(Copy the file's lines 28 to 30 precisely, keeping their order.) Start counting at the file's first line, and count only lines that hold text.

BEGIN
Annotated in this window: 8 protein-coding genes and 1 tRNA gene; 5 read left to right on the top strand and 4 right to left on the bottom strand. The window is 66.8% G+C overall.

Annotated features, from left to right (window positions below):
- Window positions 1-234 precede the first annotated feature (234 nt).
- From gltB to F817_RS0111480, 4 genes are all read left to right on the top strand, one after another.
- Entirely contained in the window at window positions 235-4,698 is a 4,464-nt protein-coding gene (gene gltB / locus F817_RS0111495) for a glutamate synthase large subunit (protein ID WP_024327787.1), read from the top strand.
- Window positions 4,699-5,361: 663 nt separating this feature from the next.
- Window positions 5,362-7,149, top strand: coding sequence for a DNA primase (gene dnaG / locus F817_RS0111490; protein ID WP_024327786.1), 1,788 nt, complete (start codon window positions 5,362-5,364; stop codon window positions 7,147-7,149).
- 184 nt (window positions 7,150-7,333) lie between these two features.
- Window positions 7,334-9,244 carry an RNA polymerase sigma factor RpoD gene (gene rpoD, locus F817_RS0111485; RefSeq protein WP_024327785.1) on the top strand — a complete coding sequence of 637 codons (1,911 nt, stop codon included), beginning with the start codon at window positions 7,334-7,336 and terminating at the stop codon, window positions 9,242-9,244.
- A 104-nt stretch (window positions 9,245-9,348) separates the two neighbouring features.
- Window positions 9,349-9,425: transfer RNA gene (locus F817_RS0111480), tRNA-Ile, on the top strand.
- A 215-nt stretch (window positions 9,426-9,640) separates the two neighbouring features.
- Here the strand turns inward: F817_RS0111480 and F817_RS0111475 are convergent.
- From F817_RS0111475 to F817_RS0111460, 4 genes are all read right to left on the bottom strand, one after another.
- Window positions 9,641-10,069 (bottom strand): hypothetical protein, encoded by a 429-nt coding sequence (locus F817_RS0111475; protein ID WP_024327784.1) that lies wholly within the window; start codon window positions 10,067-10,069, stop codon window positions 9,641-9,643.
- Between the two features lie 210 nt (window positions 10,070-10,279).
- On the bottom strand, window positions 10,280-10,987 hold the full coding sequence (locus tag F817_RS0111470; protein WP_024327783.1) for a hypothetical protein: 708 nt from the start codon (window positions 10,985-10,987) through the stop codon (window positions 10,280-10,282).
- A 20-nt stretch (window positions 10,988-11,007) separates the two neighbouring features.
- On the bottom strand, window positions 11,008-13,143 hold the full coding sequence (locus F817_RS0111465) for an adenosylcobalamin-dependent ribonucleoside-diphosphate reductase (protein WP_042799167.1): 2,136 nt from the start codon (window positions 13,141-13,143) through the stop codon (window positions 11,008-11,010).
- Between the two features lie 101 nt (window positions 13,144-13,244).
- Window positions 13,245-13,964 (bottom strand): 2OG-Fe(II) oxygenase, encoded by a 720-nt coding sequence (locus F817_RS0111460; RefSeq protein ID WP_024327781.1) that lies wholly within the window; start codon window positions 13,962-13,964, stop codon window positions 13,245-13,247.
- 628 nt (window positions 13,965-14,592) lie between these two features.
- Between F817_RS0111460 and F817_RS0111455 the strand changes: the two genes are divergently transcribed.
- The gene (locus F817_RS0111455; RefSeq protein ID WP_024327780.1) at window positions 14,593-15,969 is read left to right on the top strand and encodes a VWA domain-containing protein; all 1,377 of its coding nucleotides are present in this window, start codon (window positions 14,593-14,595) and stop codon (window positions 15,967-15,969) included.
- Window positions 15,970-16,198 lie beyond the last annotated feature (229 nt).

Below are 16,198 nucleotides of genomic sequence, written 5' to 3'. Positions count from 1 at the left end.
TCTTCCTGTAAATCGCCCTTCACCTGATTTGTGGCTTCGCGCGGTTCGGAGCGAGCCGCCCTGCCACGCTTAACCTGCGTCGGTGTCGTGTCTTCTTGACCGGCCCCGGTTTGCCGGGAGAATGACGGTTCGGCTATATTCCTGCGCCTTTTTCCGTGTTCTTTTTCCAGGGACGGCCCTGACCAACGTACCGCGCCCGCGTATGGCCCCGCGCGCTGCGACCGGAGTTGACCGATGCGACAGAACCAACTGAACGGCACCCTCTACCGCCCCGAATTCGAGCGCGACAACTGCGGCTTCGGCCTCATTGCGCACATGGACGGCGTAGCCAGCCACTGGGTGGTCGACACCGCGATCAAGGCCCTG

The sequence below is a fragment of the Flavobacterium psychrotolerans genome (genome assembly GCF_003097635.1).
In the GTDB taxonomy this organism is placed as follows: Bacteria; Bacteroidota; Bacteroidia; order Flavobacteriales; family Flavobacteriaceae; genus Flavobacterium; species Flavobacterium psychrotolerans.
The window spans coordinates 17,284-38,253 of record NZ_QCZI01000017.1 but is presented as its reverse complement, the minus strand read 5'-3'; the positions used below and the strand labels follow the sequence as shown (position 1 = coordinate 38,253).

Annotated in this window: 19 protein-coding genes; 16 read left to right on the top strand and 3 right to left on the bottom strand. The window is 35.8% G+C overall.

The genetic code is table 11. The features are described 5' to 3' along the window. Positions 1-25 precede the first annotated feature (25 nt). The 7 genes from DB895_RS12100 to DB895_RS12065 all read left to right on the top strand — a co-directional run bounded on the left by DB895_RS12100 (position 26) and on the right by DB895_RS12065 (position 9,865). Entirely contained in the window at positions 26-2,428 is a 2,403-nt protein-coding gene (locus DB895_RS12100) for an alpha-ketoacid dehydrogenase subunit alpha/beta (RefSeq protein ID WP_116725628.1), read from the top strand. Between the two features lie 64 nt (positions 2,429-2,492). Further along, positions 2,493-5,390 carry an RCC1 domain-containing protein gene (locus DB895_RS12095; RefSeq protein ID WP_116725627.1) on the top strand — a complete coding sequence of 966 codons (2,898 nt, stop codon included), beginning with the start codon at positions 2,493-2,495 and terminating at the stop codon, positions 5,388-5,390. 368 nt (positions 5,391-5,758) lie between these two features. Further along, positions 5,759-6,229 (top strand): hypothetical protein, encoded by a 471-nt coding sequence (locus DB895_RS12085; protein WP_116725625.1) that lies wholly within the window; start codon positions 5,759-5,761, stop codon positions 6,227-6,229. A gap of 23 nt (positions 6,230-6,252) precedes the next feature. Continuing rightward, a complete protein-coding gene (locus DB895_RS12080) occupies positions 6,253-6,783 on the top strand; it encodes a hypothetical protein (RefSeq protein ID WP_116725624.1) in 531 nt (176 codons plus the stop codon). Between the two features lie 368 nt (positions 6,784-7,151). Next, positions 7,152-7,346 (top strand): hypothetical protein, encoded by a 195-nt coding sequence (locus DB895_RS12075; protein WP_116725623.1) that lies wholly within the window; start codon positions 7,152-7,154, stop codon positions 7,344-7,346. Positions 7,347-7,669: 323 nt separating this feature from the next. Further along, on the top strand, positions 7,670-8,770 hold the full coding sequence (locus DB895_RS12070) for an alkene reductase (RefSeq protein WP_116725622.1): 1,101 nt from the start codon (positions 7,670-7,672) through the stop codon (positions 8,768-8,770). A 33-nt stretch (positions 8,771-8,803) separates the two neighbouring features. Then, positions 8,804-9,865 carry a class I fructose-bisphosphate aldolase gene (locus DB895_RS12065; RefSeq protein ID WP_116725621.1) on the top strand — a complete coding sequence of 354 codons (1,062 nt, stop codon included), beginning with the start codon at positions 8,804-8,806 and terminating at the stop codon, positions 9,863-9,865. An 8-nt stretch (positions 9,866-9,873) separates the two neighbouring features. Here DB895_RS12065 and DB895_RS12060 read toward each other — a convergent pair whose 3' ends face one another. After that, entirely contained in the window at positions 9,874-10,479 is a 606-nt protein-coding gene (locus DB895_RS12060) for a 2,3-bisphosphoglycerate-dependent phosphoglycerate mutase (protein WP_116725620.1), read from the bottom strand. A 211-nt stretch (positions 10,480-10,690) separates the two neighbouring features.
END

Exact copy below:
The sequence below is a fragment of the Flavobacterium psychrotolerans genome (genome assembly GCF_003097635.1).
In the GTDB taxonomy this organism is placed as follows: Bacteria; Bacteroidota; Bacteroidia; order Flavobacteriales; family Flavobacteriaceae; genus Flavobacterium; species Flavobacterium psychrotolerans.
The window spans coordinates 17,284-38,253 of record NZ_QCZI01000017.1 but is presented as its reverse complement, the minus strand read 5'-3'; the positions used below and the strand labels follow the sequence as shown (position 1 = coordinate 38,253).